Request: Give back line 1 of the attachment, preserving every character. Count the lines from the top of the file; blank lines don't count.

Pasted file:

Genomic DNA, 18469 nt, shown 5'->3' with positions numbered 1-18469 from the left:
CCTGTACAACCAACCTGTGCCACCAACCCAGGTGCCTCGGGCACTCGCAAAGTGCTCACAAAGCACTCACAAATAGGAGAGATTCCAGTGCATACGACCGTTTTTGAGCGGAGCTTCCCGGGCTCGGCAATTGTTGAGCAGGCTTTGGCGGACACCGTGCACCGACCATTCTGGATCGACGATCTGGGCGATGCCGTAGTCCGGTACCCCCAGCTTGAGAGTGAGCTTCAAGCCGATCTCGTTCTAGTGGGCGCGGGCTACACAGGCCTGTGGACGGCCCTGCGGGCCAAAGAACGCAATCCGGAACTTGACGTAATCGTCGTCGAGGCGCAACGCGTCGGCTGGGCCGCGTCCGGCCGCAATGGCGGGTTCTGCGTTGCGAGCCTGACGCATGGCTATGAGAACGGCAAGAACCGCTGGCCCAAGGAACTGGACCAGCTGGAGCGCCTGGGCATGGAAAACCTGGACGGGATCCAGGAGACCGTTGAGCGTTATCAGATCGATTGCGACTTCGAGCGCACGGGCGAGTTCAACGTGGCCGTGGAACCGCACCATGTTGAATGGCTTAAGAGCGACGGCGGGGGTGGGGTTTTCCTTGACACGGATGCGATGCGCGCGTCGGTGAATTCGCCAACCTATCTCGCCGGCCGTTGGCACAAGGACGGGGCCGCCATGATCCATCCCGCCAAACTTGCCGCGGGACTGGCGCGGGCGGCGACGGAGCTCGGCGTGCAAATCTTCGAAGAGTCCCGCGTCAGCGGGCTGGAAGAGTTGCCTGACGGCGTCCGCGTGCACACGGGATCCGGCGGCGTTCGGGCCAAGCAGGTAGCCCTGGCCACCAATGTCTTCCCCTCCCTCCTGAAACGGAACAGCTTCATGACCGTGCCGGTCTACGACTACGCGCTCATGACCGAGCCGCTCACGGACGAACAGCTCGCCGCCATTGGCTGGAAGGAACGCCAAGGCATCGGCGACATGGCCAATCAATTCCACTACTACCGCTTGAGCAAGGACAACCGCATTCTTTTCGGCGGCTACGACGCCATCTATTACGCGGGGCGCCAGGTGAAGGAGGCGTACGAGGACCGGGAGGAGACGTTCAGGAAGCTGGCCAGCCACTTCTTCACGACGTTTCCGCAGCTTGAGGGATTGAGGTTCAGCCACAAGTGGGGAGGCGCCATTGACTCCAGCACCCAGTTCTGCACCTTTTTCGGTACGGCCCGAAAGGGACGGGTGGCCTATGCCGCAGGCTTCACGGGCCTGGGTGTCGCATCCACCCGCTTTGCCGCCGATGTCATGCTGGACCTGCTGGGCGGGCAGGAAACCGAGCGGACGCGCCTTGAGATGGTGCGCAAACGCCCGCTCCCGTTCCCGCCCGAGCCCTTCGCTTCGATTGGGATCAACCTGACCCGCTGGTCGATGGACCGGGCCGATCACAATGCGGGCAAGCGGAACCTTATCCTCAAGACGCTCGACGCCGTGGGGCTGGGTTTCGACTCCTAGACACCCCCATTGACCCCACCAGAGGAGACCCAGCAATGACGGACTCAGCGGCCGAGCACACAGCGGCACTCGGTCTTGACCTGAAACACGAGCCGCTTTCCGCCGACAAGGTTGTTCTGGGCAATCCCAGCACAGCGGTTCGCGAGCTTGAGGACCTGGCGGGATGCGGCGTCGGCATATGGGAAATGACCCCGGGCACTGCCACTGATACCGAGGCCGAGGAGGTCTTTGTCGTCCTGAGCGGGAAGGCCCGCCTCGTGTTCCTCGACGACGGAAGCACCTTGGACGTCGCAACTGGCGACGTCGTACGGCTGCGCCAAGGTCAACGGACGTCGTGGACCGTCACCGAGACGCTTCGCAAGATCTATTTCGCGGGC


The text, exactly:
Genomic DNA, 18469 nt, shown 5'->3' with positions numbered 1-18469 from the left: